On a high-security Rocky Mountain military base, NATO leaders worked their way through a fictitious Middle East crisis to explore ways of using a new rapid-reaction force with global reach. \nNATO Secretary-General Lord Robertson said afterward that Wednesday's exercise showed alliance leaders that "crises that start small can finish big," and with unexpected consequences. It also showed that NATO lacks troops that are ready for action on short notice, he said. \n"The blunt message from Colorado is going to be this: We need real, deployable soldiers, not paper armies," Robertson said at a news conference. \n"We need to get our armed forces fit and ready and able to meet the security challenges of the future," he added. "We've actually got plenty of people in uniform," but they are not configured for use outside their own nations. "So long as you have so many unusable soldiers, the taxpayers are being ripped off." \nA senior Bush administration official told reporters later that Robertson had said in a September letter to NATO defense ministers that only 3 percent of military forces in alliance countries other than the US are capable of deploying outside their national borders. The official spoke on condition of anonymity. \nDuring the exercise, Robertson and other allied leaders sat at a large round table inside a high-tech tent at Schriever Air Force Base, about 19km east of Colorado Springs. No reporters were allowed on the base. Official NATO video of the opening moments of the exercise were shown later. \nSchriever is home of a highly sophisticated Defense Department facility known as the Joint National Integration Center, which does computer modeling and simulation for missile defense projects. \nThe scenario for the mock crisis, set in the year 2007, began with NATO sending its rapid-reaction force of 5,000 troops to the fictitious island of "Corona" in the Red Sea to evacuate a group of civilians threatened by terrorists, according to several alliance officials who discussed it beforehand on condition of anonymity. \nThe humanitarian crisis then quickly escalated, with the same unnamed terrorist group threatening to launch ballistic missiles at Europe from a platform at sea, the officials said. \nThe exercise, called Dynamic Response '07, kicked off two days of meetings of defense ministers and military chiefs of the 19 NATO member countries, plus the seven countries due to join NATO in May: Bulgaria, Romania, Slovenia, Slovakia, Lithuania, Latvia and Estonia. \nThe US was represented by Defense Secretary Donald Rumsfeld and General Richard Myers, chairman of the Joint Chiefs of Staff. Also participating were US Marine Corps General James Jones, who is the Supreme Allied Commander Europe, and US Navy Admiral Edmund Giambastiani, in charge of a new NATO command responsible for modernizing the alliance's military capabilities. \n"The point of an exercise like this is to challenge alliance leaders with hypothetical but hopefully realistic scenarios to test our strengths and our weaknesses," Rumsfeld told reporters.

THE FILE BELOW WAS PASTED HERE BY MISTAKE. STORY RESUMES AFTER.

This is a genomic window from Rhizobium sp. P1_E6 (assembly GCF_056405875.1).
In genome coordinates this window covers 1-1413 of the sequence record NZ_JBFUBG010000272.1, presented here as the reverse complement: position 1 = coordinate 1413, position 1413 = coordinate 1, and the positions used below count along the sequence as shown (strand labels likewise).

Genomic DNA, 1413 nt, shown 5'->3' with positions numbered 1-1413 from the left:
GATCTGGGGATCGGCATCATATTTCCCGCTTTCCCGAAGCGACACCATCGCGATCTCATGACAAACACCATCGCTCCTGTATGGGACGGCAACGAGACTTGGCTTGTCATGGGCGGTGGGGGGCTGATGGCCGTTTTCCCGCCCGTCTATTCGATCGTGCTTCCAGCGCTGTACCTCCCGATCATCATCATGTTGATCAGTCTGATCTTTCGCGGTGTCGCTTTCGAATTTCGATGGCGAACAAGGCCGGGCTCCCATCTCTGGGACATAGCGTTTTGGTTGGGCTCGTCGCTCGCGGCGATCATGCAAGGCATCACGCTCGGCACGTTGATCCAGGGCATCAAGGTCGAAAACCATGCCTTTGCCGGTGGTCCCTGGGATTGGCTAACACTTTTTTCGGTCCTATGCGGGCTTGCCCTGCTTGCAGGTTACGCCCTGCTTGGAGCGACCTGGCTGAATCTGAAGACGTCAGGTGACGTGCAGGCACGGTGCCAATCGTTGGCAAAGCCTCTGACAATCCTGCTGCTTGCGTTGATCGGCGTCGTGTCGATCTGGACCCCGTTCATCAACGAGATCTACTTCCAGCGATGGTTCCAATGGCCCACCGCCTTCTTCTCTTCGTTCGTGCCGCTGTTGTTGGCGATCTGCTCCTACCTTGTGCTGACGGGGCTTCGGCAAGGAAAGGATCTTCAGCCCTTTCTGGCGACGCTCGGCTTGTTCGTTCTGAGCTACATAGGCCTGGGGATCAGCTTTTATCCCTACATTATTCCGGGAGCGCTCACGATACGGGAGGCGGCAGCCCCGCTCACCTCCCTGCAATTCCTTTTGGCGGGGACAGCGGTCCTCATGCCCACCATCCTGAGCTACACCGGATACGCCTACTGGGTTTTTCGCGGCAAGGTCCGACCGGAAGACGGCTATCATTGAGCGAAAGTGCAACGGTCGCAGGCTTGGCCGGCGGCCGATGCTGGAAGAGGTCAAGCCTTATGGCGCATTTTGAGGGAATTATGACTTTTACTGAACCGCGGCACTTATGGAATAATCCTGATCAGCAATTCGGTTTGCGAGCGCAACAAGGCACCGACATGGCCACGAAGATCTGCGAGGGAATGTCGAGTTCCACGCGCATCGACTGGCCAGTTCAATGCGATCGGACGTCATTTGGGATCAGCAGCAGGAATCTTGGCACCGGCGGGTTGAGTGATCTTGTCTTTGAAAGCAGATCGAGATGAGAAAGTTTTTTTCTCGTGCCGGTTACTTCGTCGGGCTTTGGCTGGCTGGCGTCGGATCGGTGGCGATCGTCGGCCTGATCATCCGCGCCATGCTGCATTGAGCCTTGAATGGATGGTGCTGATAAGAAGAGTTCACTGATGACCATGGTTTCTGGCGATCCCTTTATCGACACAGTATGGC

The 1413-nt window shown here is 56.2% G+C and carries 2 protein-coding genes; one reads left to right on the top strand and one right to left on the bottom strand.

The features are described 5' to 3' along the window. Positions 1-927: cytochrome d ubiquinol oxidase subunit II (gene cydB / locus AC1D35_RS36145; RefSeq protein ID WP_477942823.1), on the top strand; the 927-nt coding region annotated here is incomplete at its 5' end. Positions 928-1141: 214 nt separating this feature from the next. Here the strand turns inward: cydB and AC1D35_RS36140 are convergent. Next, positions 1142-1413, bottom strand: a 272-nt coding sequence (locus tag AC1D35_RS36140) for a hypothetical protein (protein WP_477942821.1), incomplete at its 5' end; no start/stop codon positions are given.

On the Chinese microblogging platform Sina Weibo, enthusiastic slackers share their tips: Fill up a thermos with whiskey, do planks or stretches in the work pantry at regular intervals, drink liters of water to prompt lots of trips to the toilet on work time, and, once there, spend time on social media or playing games on your phone. “Not working hard is everyone’s basic right,” one commenter wrote. “With or without legal protection, everyone has the right to not work hard.” Young Chinese people are pushing back against an engrained culture of overwork, and embracing a philosophy of laziness known as “touching
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